I was in a rush when I posted the second addendum, hence, I knew I left out graphics that might have been useful. My intention is to post a few screen shots and to describe my methods and experiences using the update notifier solely as an unprivileged user. In addition, I learned an easier way to activate the update notifier upon startup.
I am going to limit this note to some graphics showing screens with pertinent notifier icon information. In addition, I will elaborate briefly on my experience with manual methods to activate the notifier in an unprivileged account. Finally I will show how I learned to automate the entire process with my son's advice using the built-in GUIs.
In order to keep this brief, please refer to my previous article and the discussion of the issue filed under Bug 288099 in Canonical's Lauchpad site.
I have now run my system, which upon startup the first task was opening a terminal and pasting in a command:
[regular user]@[machine name]:~$ update-notifier --force &
Or more likely, I began by hitting this key combination to bring up the command line above from memory: Ctrl-r [2.], then a dash "-", which if not sufficient followed by a second "-". For me this sufficed, however, should it have failed I would have begun to type in the word force [3.]. As you see in the graphic below, as an unprivileged user I was informed on "Thu Nov. 20,  9:03 AM" a security update was waiting:
Figure 1. Unprivileged User Security Alert
Figure 2. Administrative Account No Security Alert Seen Upon Opening
My standard action was/is to use the menu: System > Administration > Update Manager, which would then check for updates. The icon would appear once I had initiated the actual updates [4.]. I found this routine simple and easy enough to suit my needs. However, my means are not to everyone's tastes.
To accomplish this task, it might be necessary [5.] to do some preliminary configuration in the administrative account. Your first task is making certain under the tab, Startup Programs the Update Notifier exists and is checked to run. Once those conditions are met, the automating steps are easily implemented. First look at the Sessions Preferences to confirm it is ready:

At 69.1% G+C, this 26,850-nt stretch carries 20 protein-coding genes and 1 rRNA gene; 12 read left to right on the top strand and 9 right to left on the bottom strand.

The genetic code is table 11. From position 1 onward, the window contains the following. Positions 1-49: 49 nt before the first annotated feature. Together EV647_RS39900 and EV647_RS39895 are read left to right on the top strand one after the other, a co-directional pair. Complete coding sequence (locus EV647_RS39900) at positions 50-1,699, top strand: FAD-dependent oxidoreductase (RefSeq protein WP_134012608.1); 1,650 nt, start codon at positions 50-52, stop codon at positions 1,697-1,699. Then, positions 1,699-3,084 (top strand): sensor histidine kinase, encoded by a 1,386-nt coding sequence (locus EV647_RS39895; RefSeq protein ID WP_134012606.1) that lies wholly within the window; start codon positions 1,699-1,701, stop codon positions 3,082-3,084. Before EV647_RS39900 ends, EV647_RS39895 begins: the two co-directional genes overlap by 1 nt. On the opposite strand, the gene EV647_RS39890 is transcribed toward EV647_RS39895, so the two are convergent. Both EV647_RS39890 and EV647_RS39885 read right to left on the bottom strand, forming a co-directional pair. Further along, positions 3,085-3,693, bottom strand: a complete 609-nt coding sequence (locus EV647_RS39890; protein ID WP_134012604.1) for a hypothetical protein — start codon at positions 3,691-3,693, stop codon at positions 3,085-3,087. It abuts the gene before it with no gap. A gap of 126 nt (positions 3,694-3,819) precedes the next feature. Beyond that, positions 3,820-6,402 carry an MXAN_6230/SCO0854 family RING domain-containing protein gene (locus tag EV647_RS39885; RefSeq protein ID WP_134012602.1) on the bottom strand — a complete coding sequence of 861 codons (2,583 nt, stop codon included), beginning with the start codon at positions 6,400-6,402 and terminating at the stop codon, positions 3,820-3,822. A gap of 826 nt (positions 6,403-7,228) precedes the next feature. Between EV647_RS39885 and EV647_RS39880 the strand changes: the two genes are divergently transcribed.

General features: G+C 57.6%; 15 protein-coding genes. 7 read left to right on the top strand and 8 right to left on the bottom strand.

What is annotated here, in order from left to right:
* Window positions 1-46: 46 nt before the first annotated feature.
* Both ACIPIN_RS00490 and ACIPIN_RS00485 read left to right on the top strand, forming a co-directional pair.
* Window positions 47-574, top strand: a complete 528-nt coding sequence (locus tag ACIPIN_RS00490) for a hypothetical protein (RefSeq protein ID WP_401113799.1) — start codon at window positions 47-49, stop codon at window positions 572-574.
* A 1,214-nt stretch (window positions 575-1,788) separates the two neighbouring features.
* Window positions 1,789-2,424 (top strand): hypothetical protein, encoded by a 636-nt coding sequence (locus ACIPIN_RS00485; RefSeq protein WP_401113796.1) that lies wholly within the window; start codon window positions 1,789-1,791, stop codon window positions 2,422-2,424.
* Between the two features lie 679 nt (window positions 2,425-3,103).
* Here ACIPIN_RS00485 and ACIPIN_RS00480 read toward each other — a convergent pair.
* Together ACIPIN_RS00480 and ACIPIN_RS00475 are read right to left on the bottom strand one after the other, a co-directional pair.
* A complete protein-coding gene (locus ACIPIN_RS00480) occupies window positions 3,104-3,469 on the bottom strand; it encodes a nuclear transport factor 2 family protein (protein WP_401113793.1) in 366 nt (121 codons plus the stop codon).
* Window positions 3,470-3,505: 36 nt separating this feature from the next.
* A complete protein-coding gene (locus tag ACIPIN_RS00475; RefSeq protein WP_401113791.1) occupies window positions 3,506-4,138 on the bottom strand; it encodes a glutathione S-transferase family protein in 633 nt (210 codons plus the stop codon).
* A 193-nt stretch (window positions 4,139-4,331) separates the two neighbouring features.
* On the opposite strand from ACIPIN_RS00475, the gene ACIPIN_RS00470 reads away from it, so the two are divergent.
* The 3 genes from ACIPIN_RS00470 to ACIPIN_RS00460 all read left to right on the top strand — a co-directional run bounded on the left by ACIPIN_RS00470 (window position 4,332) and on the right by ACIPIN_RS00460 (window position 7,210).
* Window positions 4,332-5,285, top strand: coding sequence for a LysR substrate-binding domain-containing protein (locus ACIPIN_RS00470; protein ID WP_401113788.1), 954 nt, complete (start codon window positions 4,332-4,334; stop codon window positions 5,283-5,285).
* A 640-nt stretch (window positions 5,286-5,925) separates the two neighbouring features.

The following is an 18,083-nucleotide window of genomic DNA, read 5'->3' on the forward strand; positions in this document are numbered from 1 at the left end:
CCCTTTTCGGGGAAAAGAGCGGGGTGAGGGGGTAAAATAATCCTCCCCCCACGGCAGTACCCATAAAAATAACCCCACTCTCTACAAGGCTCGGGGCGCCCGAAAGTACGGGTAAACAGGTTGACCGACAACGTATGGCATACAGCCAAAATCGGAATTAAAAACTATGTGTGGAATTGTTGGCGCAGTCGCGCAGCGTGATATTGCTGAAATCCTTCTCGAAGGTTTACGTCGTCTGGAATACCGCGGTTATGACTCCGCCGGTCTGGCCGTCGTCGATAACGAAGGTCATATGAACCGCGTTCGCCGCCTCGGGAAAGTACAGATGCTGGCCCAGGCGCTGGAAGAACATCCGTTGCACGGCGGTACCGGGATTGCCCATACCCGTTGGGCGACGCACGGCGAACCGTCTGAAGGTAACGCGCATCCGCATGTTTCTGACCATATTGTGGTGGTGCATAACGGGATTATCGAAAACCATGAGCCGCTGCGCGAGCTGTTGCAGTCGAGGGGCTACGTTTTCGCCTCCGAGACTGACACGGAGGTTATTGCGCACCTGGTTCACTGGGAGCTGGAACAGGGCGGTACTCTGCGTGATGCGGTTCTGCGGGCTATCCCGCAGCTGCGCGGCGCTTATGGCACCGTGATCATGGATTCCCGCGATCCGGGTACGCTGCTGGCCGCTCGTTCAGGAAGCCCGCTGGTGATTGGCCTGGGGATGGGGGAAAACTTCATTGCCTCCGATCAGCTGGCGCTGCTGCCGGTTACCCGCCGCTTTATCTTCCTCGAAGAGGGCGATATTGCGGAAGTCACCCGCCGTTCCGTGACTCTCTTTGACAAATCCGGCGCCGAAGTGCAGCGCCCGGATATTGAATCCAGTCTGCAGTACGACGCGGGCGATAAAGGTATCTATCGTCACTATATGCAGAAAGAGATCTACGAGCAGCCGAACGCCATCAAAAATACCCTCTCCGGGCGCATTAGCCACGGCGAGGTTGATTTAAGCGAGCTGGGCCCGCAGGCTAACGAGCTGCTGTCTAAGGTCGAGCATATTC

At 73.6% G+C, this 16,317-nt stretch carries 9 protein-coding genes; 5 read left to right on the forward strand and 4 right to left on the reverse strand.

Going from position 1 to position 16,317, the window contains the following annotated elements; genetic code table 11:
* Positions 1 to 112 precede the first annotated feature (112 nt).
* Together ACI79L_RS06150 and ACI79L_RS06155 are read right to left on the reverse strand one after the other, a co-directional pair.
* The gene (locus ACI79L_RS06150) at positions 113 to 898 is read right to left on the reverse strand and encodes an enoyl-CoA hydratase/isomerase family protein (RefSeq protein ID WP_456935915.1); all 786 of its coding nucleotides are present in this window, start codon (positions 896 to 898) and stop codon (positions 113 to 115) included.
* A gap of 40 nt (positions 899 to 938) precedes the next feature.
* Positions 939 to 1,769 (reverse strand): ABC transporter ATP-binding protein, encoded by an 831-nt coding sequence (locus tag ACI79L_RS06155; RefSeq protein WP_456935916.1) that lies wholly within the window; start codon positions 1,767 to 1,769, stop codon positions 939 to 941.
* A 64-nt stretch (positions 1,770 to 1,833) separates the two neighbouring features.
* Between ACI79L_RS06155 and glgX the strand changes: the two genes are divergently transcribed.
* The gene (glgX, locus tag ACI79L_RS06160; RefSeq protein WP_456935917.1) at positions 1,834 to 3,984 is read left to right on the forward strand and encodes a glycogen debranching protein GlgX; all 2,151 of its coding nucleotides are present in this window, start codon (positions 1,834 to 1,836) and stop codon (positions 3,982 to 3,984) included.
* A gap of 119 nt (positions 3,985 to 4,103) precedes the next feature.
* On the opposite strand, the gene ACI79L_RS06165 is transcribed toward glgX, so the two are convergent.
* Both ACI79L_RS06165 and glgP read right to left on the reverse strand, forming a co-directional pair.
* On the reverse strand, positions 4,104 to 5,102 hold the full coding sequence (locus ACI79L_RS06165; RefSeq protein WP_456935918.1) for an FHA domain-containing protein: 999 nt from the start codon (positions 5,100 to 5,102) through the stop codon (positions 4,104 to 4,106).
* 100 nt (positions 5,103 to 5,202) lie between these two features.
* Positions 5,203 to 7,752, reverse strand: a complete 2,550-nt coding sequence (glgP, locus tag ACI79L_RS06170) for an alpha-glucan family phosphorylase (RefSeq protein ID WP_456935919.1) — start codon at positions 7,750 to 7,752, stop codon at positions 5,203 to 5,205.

Figure 3. Confirmation Update Notifier Runs Upon Startup
Figure 4. Pasting in Critical Code into Update Command
It is critical that the highlighted code be pasted in after "update-notifier" in the command line as shown, without it an unprivileged user will not receive notice when updates are needed and ready. I can assure you that I have had now run this for a sufficient period to be certain it works as described. However, I must credit my son for the setup [6.]. That is, despite my having previously tried configure it in an unprivileged account to activate the notifier icon, I do not naturally think of using it as a part of the user configuration.
Finally, if you have to setup the update-notifier program, in this graphic you should have sufficient information without the necessity of examining this in the administrative account:
Figure 5. Current Session Startup Program Specifications
I have presented a quick supplement to the previous addendums showing how an unprivileged account could be activated to see update notifications. The missing part was just adding the graphics left out of the second addendum and instructions how to automate the process. I hope this helps those users that use Ubuntu (and variants) that prefer to stay out of the administrative account.
Corrections, suggested extension or comments write: H. Cohen.
© Herschel Cohen, All Rights Reserved
____________________________________________________________________ 1. Abbreviation for: standard operating procedure. Return 2. Usually shown as Ctrl-R, but the case r works. Return 3. If you are a heavy user of the CLI it might be possible you used the --force option, hence, use portions of "update" or "notifier" to recover the command. Return 4. Not completely accurate, reflected the speed at which I started process. The appearance of the icon need not await the operation of the manual update. Return 5. I thought it was necessary to add the notifier to the session preferences using the sudo account. However, I now believe it can all be accomplished in the non sudo account. Return 6. GUIs always leave me with the impression that they are hiding something important from me. Hence, I tend to distrust them. Return ____________________________________________________________________